Temporary or Pendente Lite Child Custody and Visitation Orders

Custody

There are plenty of reasons why visitation, child custody, and parenting time cases can be difficult for couples to handle. When it comes to making decisions about your future with your child, it's safe to say that emotions can often run high. Fortunately, divorce mediators and attorneys like Darren Shapiro can be on hand to help parties discuss the best options available for both themselves and their children going forward. Often, these discussions will center around what a court will consider when making decisions according to the "best interests" of a child.

The courts of New York need to consider a wide range of factors when determining visitation, parenting, and custody orders that are in the best interests of a child or children. Sometimes, it can take time for the courts to hold a full evidentiary hearing that allows both sides to present all of the evidence for their case. Until that time, the New York and Long Island courts may decide to provide temporary orders to guide the parents until a “final” order can be made. Final does not necessarily mean forever, rather it means until it is modified by a case filed in the future. In family court, these orders are named "temporary" orders, although they take on the title of "Pendent Lite" orders for supreme court divorce cases.

As family law lawyers, like Mr. Shapiro will advise his clients, final custody orders should not be made absent the parties consent until a full evidentiary hearing has taken place. If there has not been a prior determination on custody for the couple involved, then the courts will need to consider all of the factors surrounding the best interests of the child carefully. This requires clients to work with an attorney like Darren Shapiro to showcase why their suggestions for child custody, visitation or parenting time are in the best interests of the child. Since it can take months for evidentiary hearings to take place, one side or the other in a case may request a schedule for visitation and parenting until the final order is provided. Often, in this case, the courts will attempt to ensure that each side can maintain meaningful time with the children.

Providing Temporary or Pendente Lite Orders

Usually, it is the preferred method of the court to get the consent of the parents to a schedule that they can both agree to. Before these visitation or custody orders can be laid out, the courts will be required to consider things like neglect and abuse case histories for both parents, as well as any relevant warrants that may have been issued by the family or supreme courts regarding orders of protection. These searches are conducted before a schedule can be approved by the courts.

Even when providing temporary orders for visitation and parenting time, the courts are required to carefully consider the best interests of the children involved. If parties in the case do not consent to the schedule provided by the courts, then the searches outlined above may also be carried out to help the courts determine what the best temporary order may be. In Darren Shapiro's experience, the courts often attempt to maintain the status quo that the parents have already laid out for visitation and parenting schedules. However, as Mr. Shapiro will advise his clients, pending necessary hearings, and forensic examinations, parties will be at the direction of the child court when it comes to determining a solution for temporary visitation.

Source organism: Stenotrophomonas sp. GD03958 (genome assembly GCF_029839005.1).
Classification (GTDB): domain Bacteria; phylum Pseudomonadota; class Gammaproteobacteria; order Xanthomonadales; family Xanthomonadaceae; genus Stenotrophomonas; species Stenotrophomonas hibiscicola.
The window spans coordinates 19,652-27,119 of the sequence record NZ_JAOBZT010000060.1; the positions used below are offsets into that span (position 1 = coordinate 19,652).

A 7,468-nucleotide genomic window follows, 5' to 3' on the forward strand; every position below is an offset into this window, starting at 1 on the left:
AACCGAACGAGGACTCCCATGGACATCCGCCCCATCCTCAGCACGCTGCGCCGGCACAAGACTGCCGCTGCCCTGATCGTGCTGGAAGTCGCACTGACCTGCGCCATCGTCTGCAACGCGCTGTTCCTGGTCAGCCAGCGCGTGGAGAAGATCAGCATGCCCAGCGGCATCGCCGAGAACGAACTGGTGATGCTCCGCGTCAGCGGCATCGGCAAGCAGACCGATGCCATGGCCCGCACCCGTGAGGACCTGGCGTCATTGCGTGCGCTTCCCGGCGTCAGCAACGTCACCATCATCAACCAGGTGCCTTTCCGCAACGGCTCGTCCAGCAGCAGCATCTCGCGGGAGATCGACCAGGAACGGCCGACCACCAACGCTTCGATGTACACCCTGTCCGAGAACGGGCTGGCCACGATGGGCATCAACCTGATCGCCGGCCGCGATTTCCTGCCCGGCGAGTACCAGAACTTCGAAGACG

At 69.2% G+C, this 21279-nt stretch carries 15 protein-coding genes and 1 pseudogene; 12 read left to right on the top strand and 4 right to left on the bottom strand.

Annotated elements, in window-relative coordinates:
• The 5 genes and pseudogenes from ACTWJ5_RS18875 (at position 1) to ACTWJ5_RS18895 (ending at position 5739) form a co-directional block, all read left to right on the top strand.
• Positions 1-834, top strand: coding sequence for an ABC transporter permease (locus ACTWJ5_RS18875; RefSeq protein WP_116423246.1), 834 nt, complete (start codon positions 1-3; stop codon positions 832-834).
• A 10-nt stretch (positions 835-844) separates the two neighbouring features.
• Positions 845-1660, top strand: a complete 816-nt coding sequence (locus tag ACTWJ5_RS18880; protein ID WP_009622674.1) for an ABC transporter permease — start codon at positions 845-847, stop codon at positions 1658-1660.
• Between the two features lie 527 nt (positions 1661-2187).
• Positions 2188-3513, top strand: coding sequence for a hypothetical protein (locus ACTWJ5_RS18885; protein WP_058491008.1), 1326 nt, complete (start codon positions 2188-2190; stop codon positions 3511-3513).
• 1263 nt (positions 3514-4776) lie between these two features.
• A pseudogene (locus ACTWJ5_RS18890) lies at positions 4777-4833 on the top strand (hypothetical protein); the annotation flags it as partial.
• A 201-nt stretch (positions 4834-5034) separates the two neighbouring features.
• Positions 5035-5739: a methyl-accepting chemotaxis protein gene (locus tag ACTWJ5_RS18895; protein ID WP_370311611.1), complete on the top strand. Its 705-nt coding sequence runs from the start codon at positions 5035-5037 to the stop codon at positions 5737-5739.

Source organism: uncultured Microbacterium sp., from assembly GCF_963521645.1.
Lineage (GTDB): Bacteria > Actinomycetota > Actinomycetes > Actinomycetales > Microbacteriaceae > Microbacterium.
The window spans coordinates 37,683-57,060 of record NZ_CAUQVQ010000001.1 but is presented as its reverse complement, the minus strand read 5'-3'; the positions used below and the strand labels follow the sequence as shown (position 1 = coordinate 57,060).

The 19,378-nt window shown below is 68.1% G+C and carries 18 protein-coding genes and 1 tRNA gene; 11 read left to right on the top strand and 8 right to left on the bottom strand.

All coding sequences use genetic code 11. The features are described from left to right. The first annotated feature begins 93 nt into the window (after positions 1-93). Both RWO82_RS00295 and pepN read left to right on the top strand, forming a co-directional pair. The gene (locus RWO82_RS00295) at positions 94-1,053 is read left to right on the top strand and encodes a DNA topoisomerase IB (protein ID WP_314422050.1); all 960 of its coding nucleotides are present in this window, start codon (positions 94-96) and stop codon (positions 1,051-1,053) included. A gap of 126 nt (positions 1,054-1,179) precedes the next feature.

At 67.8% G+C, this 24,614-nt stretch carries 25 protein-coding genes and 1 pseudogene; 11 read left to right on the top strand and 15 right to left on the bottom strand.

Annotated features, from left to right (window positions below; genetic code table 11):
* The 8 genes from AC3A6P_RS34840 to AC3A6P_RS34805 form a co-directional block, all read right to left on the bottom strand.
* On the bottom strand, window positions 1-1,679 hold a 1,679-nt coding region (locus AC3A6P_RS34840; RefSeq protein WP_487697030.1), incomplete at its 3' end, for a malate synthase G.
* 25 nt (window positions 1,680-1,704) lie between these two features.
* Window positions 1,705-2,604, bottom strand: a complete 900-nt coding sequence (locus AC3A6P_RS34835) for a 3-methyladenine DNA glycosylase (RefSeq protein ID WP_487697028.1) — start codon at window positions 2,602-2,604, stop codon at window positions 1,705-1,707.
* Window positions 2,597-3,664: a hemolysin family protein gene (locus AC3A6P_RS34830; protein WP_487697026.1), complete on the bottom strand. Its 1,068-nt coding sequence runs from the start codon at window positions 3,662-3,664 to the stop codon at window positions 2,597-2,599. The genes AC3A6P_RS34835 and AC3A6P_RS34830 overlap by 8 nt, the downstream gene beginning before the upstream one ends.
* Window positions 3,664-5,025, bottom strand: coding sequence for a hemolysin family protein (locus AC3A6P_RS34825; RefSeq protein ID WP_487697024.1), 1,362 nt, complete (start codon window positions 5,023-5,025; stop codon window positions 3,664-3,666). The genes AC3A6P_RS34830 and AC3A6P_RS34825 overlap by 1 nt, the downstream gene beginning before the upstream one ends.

Usually, temporary orders in child custody and parenting time cases are not open to appeal. In some cases, the appellate court will grant permission for an appeal, but this is not common. The right to appeals of final orders exists, while non final orders usually require permission to be appealed. This could mean that the party needs to wait to appeal a final order. There's also a chance in these cases that the court will order something that goes against the status quo if they believe that there are concerns about the best interests, safety or wellbeing of the children involved when it comes to managing visitation or parenting time with either parent. Allegations made of neglect or abuse against either parent can affect temporary orders and lead to orders of protection. The New York courts may order child protective services to conduct emergency investigations that determine whether circumstances are at play that require orders of protection, supervised parenting time, or the initiation of a neglect or abuse proceeding in Family Court.

If there are circumstances that the Child Protective Services believe may lead to a finding of abuse or neglect, this can impact both the temporary and final outcomes of the orders for custody, visitation and parenting times. Courts can also hold applications for visitation and custody temporary orders in abeyance when they're awaiting the results of an order of protection or family offense case.

Temporary orders generally aren't cast aside lightly, without consent, until a final order can be put into place. If you're concerned about an upcoming temporary order for visitation, parenting, or custody time, contact Mr. Darren Shapiro today at (516) 333-6555. This office does free initial consultations, up to the first half hour is free.

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